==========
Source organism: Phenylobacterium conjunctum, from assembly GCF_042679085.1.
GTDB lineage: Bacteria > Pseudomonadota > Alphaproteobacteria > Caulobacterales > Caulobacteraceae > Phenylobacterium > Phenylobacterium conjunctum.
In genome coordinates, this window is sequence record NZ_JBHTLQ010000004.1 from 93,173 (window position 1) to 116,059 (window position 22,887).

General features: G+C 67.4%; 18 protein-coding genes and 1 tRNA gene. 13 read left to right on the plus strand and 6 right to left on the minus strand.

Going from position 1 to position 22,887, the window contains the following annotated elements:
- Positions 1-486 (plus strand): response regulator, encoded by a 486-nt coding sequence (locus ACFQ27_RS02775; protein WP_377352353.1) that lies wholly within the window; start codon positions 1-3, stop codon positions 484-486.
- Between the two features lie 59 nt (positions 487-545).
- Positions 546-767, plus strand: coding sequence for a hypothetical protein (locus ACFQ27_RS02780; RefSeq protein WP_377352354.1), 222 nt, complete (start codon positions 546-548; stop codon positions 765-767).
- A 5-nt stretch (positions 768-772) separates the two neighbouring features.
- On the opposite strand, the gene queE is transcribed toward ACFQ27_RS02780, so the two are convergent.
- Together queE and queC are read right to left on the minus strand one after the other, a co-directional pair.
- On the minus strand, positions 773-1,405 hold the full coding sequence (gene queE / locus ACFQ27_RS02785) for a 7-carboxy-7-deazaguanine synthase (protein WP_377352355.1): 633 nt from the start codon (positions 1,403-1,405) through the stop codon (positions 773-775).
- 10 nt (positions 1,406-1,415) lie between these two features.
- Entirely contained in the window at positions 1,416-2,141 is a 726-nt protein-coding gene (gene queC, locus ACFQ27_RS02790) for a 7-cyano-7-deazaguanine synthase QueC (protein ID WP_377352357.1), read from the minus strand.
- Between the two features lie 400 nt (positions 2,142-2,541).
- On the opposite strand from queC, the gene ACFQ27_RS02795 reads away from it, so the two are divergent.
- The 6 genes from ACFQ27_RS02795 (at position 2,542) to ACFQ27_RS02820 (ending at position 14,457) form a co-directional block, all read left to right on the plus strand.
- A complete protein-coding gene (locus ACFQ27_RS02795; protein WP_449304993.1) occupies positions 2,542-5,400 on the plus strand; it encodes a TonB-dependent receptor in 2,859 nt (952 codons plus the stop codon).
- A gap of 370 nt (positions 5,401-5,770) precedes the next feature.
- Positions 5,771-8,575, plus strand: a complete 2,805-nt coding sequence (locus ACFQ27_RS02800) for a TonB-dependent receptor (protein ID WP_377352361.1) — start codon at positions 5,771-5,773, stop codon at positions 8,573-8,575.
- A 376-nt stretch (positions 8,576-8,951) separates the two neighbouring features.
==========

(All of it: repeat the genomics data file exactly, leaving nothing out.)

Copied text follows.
Source organism: Phenylobacterium conjunctum, from assembly GCF_042679085.1.
GTDB lineage: Bacteria > Pseudomonadota > Alphaproteobacteria > Caulobacterales > Caulobacteraceae > Phenylobacterium > Phenylobacterium conjunctum.
In genome coordinates, this window is sequence record NZ_JBHTLQ010000004.1 from 93,173 (window position 1) to 116,059 (window position 22,887).

General features: G+C 67.4%; 18 protein-coding genes and 1 tRNA gene. 13 read left to right on the plus strand and 6 right to left on the minus strand.

Going from position 1 to position 22,887, the window contains the following annotated elements:
- Positions 1-486 (plus strand): response regulator, encoded by a 486-nt coding sequence (locus ACFQ27_RS02775; protein WP_377352353.1) that lies wholly within the window; start codon positions 1-3, stop codon positions 484-486.
- Between the two features lie 59 nt (positions 487-545).
- Positions 546-767, plus strand: coding sequence for a hypothetical protein (locus ACFQ27_RS02780; RefSeq protein WP_377352354.1), 222 nt, complete (start codon positions 546-548; stop codon positions 765-767).
- A 5-nt stretch (positions 768-772) separates the two neighbouring features.
- On the opposite strand, the gene queE is transcribed toward ACFQ27_RS02780, so the two are convergent.
- Together queE and queC are read right to left on the minus strand one after the other, a co-directional pair.
- On the minus strand, positions 773-1,405 hold the full coding sequence (gene queE / locus ACFQ27_RS02785) for a 7-carboxy-7-deazaguanine synthase (protein WP_377352355.1): 633 nt from the start codon (positions 1,403-1,405) through the stop codon (positions 773-775).
- 10 nt (positions 1,406-1,415) lie between these two features.
- Entirely contained in the window at positions 1,416-2,141 is a 726-nt protein-coding gene (gene queC, locus ACFQ27_RS02790) for a 7-cyano-7-deazaguanine synthase QueC (protein ID WP_377352357.1), read from the minus strand.
- Between the two features lie 400 nt (positions 2,142-2,541).
- On the opposite strand from queC, the gene ACFQ27_RS02795 reads away from it, so the two are divergent.
- The 6 genes from ACFQ27_RS02795 (at position 2,542) to ACFQ27_RS02820 (ending at position 14,457) form a co-directional block, all read left to right on the plus strand.
- A complete protein-coding gene (locus ACFQ27_RS02795; protein WP_449304993.1) occupies positions 2,542-5,400 on the plus strand; it encodes a TonB-dependent receptor in 2,859 nt (952 codons plus the stop codon).
- A gap of 370 nt (positions 5,401-5,770) precedes the next feature.
- Positions 5,771-8,575, plus strand: a complete 2,805-nt coding sequence (locus ACFQ27_RS02800) for a TonB-dependent receptor (protein ID WP_377352361.1) — start codon at positions 5,771-5,773, stop codon at positions 8,573-8,575.
- A 376-nt stretch (positions 8,576-8,951) separates the two neighbouring features.